Eye For Film >> Movies >> Pandorum (2009) DVD Review
Reviewed by: Anton BitelRead Anton Bitel's film review of Pandorum
Though consisting of the usual suspects, the extras on this disc from Icon Home Entertainment are several cuts above the average.
The audio commentary, shared between co-writer/director Christian Alvart and producer Jeremy Bolt, begins with the bizarre revelation that Alvart was approached with a screenplay by Travis Milloy that was remarkably similar, by coincidence, to something that Alvart was already working on himself. The film that was eventually made is the result of a happy merger of both screenplays into one, with Milloy's full – and fully credited - collaboration. Alvart discusses successfully fighting to get long sequences – in a big-budget film – lit only by a single flashlight, while Bolt emphasizes the difficulties this can create when trying to sell the film on to TV. Alvart, we learn, had to sign a technical waiver declaring the unusual darkness of the picture to be in accordance with his express intentions.
Equally unconventional was the casting, with little known (outside of television) Ben Foster, completely unknown German actress Antje Trauer and non-actor (but mixed martial arts world champion) Cung Le all taking lead parts, and Dennis Quaid in an uncharacteristic role. Meanwhile, one of the Hunters' victims is played by Foster's brother John, and the creepy child Hunter is played by Alvart's daughter Asia Luna Mohmand, cast without the director's knowledge, and apparently now too terrified to watch her own scenes from the film.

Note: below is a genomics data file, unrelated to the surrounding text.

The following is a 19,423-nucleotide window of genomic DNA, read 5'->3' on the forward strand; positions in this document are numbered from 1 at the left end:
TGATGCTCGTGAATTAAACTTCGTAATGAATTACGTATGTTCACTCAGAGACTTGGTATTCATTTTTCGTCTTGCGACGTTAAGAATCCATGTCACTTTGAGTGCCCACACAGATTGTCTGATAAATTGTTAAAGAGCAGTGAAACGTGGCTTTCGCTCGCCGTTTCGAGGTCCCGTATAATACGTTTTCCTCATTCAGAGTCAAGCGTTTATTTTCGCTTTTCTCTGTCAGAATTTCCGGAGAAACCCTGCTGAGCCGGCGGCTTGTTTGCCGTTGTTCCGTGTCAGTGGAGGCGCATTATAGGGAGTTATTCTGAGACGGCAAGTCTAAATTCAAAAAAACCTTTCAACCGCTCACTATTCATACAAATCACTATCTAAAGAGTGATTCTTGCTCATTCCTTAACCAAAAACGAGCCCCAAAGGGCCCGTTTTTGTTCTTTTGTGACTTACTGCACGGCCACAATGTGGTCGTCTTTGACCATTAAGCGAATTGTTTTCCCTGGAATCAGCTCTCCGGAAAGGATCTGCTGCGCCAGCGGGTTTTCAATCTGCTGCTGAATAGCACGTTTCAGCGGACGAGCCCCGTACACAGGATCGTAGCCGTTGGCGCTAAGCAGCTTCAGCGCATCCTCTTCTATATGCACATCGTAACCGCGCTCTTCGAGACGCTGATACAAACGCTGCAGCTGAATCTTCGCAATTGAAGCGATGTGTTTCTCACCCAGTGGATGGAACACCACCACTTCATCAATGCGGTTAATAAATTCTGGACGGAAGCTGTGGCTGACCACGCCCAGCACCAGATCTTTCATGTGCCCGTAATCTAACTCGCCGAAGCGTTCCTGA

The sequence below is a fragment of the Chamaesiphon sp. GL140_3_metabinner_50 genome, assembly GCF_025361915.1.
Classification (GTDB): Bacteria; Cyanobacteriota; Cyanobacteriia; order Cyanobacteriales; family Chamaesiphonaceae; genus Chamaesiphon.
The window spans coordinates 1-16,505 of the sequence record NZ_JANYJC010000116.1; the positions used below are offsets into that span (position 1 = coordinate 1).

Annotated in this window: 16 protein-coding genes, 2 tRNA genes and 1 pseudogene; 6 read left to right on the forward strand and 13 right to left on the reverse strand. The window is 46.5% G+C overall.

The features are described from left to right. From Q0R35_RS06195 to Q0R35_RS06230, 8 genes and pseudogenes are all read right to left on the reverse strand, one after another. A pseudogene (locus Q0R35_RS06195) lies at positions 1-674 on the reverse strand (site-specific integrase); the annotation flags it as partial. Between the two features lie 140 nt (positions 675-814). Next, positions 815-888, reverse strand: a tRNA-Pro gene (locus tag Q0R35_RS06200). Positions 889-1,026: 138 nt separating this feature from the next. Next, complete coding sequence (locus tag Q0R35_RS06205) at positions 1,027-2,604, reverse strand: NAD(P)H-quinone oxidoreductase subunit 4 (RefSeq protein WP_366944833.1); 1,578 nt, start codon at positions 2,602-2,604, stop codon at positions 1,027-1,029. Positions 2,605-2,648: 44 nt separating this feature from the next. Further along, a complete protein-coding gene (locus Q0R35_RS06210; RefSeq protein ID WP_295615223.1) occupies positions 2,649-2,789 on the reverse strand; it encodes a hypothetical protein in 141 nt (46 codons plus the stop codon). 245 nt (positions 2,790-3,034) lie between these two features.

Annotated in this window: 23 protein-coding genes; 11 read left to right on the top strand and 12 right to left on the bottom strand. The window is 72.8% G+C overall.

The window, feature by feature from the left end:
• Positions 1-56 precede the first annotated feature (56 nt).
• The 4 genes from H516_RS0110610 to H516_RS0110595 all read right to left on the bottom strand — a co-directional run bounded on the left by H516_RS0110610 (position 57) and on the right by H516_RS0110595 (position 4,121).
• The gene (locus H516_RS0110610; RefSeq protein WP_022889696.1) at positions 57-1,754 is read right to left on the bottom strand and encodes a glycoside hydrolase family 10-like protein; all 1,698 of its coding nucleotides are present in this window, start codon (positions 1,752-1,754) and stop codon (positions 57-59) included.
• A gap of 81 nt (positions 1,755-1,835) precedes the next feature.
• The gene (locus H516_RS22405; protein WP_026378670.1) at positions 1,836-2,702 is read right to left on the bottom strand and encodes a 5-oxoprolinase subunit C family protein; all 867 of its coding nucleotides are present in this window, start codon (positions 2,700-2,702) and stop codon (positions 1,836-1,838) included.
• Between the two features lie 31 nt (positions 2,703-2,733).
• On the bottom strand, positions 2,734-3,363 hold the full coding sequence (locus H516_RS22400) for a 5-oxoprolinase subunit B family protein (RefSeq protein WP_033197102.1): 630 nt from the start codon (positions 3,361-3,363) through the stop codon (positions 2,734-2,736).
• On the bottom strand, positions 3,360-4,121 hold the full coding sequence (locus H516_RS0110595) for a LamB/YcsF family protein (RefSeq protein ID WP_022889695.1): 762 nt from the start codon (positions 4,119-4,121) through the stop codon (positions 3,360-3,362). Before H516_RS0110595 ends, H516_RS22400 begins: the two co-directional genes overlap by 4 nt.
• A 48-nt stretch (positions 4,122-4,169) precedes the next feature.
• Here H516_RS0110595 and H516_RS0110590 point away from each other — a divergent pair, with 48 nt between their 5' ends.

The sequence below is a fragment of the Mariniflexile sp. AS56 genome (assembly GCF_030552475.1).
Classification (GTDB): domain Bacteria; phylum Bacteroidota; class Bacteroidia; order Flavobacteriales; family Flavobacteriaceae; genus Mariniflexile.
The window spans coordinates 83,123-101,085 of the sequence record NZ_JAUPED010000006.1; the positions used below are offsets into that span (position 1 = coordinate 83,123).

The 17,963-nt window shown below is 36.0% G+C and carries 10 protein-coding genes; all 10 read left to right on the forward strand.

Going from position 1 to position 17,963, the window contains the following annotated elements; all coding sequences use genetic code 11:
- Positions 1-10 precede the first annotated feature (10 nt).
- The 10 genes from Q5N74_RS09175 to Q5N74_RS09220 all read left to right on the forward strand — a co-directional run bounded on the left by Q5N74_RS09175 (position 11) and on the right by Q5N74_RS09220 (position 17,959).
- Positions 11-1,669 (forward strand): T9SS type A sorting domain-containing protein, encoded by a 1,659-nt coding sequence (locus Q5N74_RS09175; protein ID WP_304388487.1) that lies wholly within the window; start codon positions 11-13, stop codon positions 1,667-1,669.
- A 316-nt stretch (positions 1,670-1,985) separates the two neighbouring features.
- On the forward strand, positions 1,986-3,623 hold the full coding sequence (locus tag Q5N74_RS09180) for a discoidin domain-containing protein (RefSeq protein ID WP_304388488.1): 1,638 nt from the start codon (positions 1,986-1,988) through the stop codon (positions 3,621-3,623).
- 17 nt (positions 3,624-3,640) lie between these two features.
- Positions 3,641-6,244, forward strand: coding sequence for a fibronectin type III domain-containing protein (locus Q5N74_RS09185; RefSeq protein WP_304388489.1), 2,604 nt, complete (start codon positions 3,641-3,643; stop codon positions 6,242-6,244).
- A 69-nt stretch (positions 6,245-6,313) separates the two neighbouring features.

The World of Elysium, the 13-minute behind-the-scenes featurette, combines on-set footage with electronic press kit-style soundbites from cast and crew, but even here, Alvart makes for an intelligent and engaging commentator, and the 12 elaborately built sets that production designer Richard Bridgeland used and reused to create 45 spaces prove well worth revisiting.
There are in all 16 deleted or extended/alternate scenes. All but one are of finished quality, and their highlights include a scene that shows with graphic brutality how it comes about that the Hunters have children, and an additional final scene in which Payton and Gallo, still very much alive, are shown plotting their next move.
Last but not least, the stills galleries – here not just the usual assortment of random images form the film, but four different sets of carefully organized pre-production and production images, falling under the headings Models and Monsters, Designs and Drawings, On Set, and Turbine Pit Sequence Storyboard.Reviewed on: 15 Feb 2010